Who Owns Heritage

We live at a time of increasing globalisation energised by people on the move and many of them are tourists.   The international tourism charter takes a view that the protection, conservation, interpretation and presentation of the heritage and cultural diversity of a place is an important challenge for people everywhere.  In this connection, the charter says that heritage management within a context of internationally recognised and appropriately applied standards should be, wherever possible, the responsibility of the local community or custodian group.
This ethos requires that we regard tourism as the thin end of a wedge of education aimed at deepening the understanding of global citizenship and harmony between nations.  The concept of place is the central pillar of education for conservation.  These pages explore this ethos through a comparison of heritage management in Wales and Gujarat.  The comparison is based on the proposition that conserving, presenting and visiting places involves, to a greater or lesser extent, their psychological ownership.
Wales and Gujarat have in common that they are both regions of much larger states and their indigenous heritage has been compromised by social and economic Anglicisation.  Wales was one of the Celtic regions of the United Kingdom, that succumbed early to social Anglicisation and Gujarat is an example of Anglicisation that was a feature in some sectors of society under the British Empire.  The process of imposing one nation’s identity over another; eroding the history and culture of an indigenous people is nothing new. Regarding Anglicisation, nations all over the world have had their own indigenous names replaced by an Anglo Saxon version and this process is an example of how foreigners in the roles of interpreters and visitors have claimed ownership of someone else's place.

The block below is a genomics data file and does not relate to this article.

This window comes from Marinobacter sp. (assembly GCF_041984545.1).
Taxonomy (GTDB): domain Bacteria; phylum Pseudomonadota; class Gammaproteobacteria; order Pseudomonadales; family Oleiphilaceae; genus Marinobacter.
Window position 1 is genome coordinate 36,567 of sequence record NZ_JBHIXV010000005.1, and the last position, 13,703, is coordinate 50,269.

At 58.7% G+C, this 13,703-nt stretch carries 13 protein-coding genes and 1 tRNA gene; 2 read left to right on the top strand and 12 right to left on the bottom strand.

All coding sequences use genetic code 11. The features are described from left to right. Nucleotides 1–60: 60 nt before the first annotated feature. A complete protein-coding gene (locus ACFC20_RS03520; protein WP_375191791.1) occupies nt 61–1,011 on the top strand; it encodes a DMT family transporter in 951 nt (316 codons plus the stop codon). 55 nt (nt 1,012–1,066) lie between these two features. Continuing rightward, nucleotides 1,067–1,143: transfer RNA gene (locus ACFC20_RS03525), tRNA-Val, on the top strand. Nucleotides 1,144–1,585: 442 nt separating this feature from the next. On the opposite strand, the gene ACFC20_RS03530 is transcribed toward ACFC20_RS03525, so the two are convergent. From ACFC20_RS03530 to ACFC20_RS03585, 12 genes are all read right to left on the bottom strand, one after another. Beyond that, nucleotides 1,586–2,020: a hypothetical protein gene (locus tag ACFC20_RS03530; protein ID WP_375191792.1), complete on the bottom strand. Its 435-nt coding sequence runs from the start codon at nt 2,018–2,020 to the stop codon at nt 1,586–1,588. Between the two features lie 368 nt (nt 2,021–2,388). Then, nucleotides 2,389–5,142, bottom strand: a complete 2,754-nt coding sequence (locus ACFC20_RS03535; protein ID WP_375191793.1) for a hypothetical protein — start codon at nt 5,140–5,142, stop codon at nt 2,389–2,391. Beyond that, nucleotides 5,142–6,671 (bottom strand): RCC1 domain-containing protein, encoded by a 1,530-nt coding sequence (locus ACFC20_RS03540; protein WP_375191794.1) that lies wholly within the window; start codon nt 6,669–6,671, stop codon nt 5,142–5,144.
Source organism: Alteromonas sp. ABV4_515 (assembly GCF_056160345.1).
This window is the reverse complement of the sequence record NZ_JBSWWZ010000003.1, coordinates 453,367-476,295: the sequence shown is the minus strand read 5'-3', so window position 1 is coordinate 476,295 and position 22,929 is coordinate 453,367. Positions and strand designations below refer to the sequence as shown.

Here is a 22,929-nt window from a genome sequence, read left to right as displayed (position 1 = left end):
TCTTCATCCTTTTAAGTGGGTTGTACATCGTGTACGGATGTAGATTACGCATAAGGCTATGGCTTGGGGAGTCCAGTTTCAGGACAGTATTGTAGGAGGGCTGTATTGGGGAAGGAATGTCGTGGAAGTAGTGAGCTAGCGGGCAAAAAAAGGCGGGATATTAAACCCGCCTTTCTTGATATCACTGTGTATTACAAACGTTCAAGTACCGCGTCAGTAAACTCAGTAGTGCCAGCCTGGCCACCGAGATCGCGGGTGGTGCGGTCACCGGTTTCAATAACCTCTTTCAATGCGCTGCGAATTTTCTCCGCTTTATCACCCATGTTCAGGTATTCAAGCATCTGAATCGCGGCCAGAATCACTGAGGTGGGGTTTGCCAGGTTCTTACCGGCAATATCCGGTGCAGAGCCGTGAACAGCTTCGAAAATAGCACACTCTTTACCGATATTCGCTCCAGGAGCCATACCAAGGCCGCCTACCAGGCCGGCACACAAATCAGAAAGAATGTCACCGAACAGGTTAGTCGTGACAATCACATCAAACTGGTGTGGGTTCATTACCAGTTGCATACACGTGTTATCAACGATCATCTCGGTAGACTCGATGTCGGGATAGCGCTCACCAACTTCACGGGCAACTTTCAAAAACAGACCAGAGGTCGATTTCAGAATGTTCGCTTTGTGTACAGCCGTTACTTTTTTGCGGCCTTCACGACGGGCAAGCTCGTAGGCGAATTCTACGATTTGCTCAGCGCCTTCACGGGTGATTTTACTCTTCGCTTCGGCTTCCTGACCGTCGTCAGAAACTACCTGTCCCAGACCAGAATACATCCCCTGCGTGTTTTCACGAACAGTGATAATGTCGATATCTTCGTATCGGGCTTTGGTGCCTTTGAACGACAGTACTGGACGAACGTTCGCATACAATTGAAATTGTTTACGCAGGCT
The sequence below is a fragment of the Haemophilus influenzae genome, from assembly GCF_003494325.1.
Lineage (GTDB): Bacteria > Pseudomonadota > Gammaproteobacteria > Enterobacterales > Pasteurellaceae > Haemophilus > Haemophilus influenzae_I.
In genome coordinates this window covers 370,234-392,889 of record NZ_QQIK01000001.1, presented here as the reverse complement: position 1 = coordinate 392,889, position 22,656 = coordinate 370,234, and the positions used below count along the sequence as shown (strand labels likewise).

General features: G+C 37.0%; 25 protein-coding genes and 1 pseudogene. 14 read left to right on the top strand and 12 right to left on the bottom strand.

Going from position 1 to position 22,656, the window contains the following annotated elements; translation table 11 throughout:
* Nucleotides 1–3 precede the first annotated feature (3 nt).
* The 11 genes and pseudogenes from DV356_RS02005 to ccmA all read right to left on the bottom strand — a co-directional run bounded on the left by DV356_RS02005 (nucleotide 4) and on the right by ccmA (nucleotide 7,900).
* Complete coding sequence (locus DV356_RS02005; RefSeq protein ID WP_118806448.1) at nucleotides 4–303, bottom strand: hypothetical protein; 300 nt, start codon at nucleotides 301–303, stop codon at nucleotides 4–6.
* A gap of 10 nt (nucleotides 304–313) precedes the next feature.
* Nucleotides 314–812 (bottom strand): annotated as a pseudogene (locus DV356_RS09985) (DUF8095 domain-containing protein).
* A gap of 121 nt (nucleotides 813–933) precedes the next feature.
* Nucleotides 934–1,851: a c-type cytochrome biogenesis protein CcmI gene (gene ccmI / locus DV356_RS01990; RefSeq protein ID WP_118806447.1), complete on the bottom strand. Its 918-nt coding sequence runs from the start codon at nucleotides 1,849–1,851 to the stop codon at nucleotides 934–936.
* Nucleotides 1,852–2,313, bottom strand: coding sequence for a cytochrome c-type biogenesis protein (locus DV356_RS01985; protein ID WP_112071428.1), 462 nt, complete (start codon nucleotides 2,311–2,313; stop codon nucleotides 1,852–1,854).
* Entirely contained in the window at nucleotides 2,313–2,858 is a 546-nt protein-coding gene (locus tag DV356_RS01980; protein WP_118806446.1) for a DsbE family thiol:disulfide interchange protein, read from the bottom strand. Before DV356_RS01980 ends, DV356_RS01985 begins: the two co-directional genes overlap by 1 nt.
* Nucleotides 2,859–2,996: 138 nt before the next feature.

The two regions, Wales and Gujarat have been allocated separate pages and each begins with an itinerary published on the web to attract visitors.  These itineraries summarise a sense of place for each region  and set the scene for management plans to conserve and promote its cultural heritage.